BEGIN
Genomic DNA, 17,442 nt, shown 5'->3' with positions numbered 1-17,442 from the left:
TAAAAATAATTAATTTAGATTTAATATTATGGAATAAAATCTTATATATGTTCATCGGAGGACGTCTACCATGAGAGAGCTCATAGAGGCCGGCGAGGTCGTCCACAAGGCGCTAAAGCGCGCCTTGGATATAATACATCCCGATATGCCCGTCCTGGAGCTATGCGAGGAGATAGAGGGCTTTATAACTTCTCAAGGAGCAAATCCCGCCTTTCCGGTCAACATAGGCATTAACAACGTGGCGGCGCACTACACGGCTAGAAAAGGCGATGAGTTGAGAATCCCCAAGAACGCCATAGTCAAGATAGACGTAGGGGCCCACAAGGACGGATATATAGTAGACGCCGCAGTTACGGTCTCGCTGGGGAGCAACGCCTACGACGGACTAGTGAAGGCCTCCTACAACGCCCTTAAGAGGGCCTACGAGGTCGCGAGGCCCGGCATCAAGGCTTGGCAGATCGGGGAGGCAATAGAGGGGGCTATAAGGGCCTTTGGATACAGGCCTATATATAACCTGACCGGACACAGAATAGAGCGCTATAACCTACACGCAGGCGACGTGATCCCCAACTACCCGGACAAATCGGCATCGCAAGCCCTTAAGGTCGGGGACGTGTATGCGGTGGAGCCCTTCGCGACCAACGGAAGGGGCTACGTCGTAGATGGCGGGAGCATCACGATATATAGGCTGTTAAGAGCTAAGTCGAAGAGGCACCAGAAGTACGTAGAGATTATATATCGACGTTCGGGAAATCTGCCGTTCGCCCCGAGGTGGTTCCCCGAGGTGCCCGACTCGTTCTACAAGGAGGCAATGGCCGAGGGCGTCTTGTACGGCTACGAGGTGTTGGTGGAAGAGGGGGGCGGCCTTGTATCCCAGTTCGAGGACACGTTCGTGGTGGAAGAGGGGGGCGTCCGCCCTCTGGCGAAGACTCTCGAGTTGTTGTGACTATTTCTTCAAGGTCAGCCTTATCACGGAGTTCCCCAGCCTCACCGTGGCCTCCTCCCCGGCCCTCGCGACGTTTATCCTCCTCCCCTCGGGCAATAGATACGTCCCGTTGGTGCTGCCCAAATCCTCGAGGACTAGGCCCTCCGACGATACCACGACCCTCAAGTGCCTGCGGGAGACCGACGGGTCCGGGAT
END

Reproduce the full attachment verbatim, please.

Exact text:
Genomic DNA, 17,442 nt, shown 5'->3' with positions numbered 1-17,442 from the left:
TAAAAATAATTAATTTAGATTTAATATTATGGAATAAAATCTTATATATGTTCATCGGAGGACGTCTACCATGAGAGAGCTCATAGAGGCCGGCGAGGTCGTCCACAAGGCGCTAAAGCGCGCCTTGGATATAATACATCCCGATATGCCCGTCCTGGAGCTATGCGAGGAGATAGAGGGCTTTATAACTTCTCAAGGAGCAAATCCCGCCTTTCCGGTCAACATAGGCATTAACAACGTGGCGGCGCACTACACGGCTAGAAAAGGCGATGAGTTGAGAATCCCCAAGAACGCCATAGTCAAGATAGACGTAGGGGCCCACAAGGACGGATATATAGTAGACGCCGCAGTTACGGTCTCGCTGGGGAGCAACGCCTACGACGGACTAGTGAAGGCCTCCTACAACGCCCTTAAGAGGGCCTACGAGGTCGCGAGGCCCGGCATCAAGGCTTGGCAGATCGGGGAGGCAATAGAGGGGGCTATAAGGGCCTTTGGATACAGGCCTATATATAACCTGACCGGACACAGAATAGAGCGCTATAACCTACACGCAGGCGACGTGATCCCCAACTACCCGGACAAATCGGCATCGCAAGCCCTTAAGGTCGGGGACGTGTATGCGGTGGAGCCCTTCGCGACCAACGGAAGGGGCTACGTCGTAGATGGCGGGAGCATCACGATATATAGGCTGTTAAGAGCTAAGTCGAAGAGGCACCAGAAGTACGTAGAGATTATATATCGACGTTCGGGAAATCTGCCGTTCGCCCCGAGGTGGTTCCCCGAGGTGCCCGACTCGTTCTACAAGGAGGCAATGGCCGAGGGCGTCTTGTACGGCTACGAGGTGTTGGTGGAAGAGGGGGGCGGCCTTGTATCCCAGTTCGAGGACACGTTCGTGGTGGAAGAGGGGGGCGTCCGCCCTCTGGCGAAGACTCTCGAGTTGTTGTGACTATTTCTTCAAGGTCAGCCTTATCACGGAGTTCCCCAGCCTCACCGTGGCCTCCTCCCCGGCCCTCGCGACGTTTATCCTCCTCCCCTCGGGCAATAGATACGTCCCGTTGGTGCTGCCCAAATCCTCGAGGACTAGGCCCTCCGACGATACCACGACCCTCAAGTGCCTGCGGGAGACCGACGGGTCCGGGAT